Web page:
Old Navy Denies Photoshopping Thigh Gaps Onto Plus Size Jeans

Old Navy deny photoshopping thigh gap onto plus size Rockstar jeans

Today the style-savvy section of the internet is in uproar over claims that Old Navy have been Photoshopping thigh gaps onto images of their plus-sized Rockstar jeans: the rotters!

The image above image comes from the Old Navy website, and there’s no denying the presence of the dreaded thigh-gap. Is it Photoshop, though? Old Navy say nope, just manual pinning of the clothes, to make them fit the mannequin:

“At Old Navy we strive to show our customers the most accurate representation of how product fits the body. This includes pinning garments on body forms to show how they will actually appear. While we do remove these pins in post-production, we do not use any photo-altering techniques to deliberately distort the actual look or fit of our product.

– Old Navy”

Honestly, though, whether they’re using Photoshop to change the appearance of the clothes, or doing it by pinning them to the mannequins, it still has the same effect, and that effect is the opposite of the one intended: it really DOES “distort the actual look or fit of [the] product”. In real life, people don’t go around with their clothes pinned to their bodies after all, so any method that creates an unrealistic image of the clothing could be criticised.

Should it be, though? Does it really matter whether a mannequin has a thigh gap or not? Comments on our recent post on the subject of plus-sized mannequins  suggest that most shoppers are smart enough not to expect clothes to look the same on them as they do on mannequins, and we reckon they’re ALSO smart enough to realise that if they don’t have a thigh-gap to start with, a pair of Old Navy jeans isn’t going to make one magically appear. Furthermore, ALL online retailers manipulate clothing images in some way to make them appear more attractive on our computer screens: that can include pinning clothes to make them fit, Photospping out creases, or otherwise altering the image (or the item itself). Is it fair to single out Old Navy for this practice, when they’re far from the only culprits?

We’re interested to know how you feel about this, but before we get to that, can we at least all agree that the whole “thigh gap” thing is ridiculous? Some people have thigh-gaps, some people don’t: it really doesn’t matter either way, and it’s a real shame that something so silly is being seen as so covetable that retailers even want their mannequins to have one – if, indeed, that’s what’s happening here.

Do you think Old Navy Photoshopped the thigh gap? Does it bother you if they did?


  • March 19, 2014


    Whatever retailers do is done because they think it will sell more product. That said, I doubt many women except the ones with perfect bodies (I guess some do exist) would think that a picture of a piece is how it would look on them. For instance, I know that no matter how cute a dress with a waistline, I cannot wear it and have to have an empire because my top is much larger than my bottom. So if something fits on top it will hang on bottom and if it fits on the bottom I cannot get it on the top. This is one of the facts of my figure. I have to wear two pieces in different sizes. I would like to think that most women are more reasonable than the houses give them credit for.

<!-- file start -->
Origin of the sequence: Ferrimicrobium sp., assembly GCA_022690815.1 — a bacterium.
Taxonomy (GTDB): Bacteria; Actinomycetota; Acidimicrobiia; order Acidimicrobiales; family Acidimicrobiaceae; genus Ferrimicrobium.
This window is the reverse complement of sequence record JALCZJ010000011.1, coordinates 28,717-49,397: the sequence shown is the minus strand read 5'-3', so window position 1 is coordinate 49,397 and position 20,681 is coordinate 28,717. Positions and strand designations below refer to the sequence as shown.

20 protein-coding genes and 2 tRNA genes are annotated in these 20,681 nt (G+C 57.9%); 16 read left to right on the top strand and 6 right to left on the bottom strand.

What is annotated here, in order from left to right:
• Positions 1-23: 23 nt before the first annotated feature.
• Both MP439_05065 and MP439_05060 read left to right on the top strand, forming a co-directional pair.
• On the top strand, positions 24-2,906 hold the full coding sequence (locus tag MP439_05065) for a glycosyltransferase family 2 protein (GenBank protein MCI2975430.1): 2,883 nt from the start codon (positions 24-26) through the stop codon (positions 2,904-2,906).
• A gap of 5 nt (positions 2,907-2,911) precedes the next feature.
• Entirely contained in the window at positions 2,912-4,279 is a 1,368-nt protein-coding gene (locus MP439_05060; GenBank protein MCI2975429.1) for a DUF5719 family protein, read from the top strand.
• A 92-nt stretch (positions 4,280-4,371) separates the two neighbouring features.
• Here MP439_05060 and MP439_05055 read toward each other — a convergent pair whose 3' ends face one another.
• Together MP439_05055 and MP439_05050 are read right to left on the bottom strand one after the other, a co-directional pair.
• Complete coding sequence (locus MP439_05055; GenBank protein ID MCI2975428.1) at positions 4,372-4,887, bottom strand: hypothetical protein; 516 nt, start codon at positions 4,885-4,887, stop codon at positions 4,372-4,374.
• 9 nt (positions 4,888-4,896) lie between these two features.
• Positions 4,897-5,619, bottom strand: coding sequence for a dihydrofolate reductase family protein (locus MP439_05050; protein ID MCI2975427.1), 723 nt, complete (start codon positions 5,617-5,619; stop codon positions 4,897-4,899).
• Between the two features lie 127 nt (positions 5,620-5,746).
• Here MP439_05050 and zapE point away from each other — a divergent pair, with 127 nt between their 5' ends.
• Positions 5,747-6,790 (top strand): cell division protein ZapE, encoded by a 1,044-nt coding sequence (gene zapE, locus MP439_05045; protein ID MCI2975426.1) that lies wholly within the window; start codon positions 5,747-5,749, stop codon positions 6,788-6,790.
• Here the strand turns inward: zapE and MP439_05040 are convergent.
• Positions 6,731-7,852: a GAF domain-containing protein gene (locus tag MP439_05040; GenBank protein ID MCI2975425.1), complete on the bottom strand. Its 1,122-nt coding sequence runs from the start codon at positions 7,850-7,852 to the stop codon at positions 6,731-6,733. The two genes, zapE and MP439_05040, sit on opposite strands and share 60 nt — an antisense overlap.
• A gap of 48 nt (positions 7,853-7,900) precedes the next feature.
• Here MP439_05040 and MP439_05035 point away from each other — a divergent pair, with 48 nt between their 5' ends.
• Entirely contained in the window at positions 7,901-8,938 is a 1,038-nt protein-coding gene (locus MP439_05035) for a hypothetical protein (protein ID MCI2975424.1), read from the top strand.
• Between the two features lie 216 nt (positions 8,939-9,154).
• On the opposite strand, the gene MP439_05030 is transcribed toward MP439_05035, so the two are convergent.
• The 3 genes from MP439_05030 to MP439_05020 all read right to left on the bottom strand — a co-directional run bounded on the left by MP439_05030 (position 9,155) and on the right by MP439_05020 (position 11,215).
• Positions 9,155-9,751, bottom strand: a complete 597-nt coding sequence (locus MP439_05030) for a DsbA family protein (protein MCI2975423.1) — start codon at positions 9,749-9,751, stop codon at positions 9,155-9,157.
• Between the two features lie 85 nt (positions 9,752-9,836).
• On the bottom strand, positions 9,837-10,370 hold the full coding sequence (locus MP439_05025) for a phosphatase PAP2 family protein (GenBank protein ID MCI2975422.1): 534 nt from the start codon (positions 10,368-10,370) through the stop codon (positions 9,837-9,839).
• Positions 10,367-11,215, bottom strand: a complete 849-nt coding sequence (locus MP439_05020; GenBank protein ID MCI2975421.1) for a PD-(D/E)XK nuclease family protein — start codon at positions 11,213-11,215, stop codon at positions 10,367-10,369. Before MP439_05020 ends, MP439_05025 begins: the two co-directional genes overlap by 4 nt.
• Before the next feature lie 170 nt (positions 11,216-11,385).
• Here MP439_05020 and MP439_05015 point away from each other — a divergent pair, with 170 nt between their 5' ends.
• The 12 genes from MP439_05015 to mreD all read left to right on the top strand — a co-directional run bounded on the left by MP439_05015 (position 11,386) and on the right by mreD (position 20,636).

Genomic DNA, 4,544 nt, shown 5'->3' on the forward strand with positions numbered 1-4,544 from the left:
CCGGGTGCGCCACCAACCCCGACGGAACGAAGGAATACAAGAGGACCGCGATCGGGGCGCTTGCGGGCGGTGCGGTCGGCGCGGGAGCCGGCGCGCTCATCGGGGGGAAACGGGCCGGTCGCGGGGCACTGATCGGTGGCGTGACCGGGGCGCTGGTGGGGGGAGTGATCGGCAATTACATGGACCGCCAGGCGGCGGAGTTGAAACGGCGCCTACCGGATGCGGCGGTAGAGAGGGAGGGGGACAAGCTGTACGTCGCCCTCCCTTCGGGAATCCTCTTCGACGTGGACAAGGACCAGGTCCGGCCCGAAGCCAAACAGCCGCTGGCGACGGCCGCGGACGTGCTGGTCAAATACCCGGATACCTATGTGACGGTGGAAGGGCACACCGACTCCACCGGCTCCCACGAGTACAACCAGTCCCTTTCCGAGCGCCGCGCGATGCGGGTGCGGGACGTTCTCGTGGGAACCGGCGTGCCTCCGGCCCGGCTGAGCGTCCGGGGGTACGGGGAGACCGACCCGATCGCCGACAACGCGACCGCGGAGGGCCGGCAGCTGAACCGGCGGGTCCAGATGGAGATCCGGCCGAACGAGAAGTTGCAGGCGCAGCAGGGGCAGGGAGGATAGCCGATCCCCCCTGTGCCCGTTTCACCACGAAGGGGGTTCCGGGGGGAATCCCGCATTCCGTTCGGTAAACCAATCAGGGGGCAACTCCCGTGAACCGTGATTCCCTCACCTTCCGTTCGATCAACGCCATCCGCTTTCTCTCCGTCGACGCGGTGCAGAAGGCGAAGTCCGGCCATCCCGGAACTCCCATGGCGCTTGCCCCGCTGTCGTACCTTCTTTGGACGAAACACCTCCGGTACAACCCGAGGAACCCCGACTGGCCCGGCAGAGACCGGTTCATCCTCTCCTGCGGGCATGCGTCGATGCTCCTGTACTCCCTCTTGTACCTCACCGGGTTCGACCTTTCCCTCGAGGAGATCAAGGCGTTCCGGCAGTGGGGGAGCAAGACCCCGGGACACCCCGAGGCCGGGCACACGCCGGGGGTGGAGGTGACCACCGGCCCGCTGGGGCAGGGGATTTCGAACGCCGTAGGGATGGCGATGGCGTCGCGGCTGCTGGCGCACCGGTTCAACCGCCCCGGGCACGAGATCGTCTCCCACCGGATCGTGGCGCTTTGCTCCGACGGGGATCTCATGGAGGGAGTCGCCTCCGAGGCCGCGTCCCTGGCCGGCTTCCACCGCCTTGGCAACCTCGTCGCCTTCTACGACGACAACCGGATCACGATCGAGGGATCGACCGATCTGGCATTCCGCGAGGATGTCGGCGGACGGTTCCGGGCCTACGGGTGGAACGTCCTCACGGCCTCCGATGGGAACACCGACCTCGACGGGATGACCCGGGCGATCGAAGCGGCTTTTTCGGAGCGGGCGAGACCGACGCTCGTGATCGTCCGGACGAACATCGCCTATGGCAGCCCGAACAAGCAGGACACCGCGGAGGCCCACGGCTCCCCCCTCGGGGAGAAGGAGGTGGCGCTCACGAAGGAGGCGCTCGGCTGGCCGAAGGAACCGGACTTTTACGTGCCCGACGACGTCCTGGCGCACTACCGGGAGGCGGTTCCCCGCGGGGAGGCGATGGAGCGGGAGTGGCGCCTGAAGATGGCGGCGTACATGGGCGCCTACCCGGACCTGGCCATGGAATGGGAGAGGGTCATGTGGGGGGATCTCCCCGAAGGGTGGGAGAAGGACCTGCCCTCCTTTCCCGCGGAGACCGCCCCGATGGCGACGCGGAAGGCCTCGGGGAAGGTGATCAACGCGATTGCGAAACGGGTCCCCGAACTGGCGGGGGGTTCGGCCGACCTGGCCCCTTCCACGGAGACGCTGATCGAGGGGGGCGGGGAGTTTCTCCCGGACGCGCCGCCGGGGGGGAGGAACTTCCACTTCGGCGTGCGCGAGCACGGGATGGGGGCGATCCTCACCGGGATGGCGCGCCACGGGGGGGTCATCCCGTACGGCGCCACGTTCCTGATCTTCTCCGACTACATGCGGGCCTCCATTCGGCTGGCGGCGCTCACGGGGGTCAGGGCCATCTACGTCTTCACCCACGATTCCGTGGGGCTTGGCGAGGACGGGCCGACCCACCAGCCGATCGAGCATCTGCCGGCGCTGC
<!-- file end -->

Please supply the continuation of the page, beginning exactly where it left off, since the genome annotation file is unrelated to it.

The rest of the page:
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  • March 21, 2014


    Are those supposed to be a pair of jeans for a plus size? They don’t look it – but maybe there are some 5″ of fabric pinned away on the backside, who knows!

    Let Old Navy photoshop thigh gaps, boob gaps or brain gaps onto their clothes, it’s all one to me, but to imply that 37″ hips are plus size – that is really not good.

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    • March 21, 2014

      The Fashion Police

      They’re supposed to be plus sized, yes: if you click the link to the site you’ll see they’re part of their “plus” range. Not sure where you’re seeing an implication of 37″ hips, but the smallest size has a 47″ hip according to the size chart – people are annoyed because they feel the image has been photoshopped to look smaller than that.

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      • March 24, 2014


        That’s just what I mean – they do look like something around 37″, 38″ to me, just eyeballing them – and it *is* annoying that this is being labled as “plus”. No matter what the real jeans look like, in the picture you have a normal – even slim – body part labeled as plus. Things like that disturb the sense of proportion and make normal people feel fat. Not everybody – especially not young girls – are rational about it as Sharon (above) is. Sorry for the rant – my participation with Pinkstinks Germany has maybe made me oversensitive.

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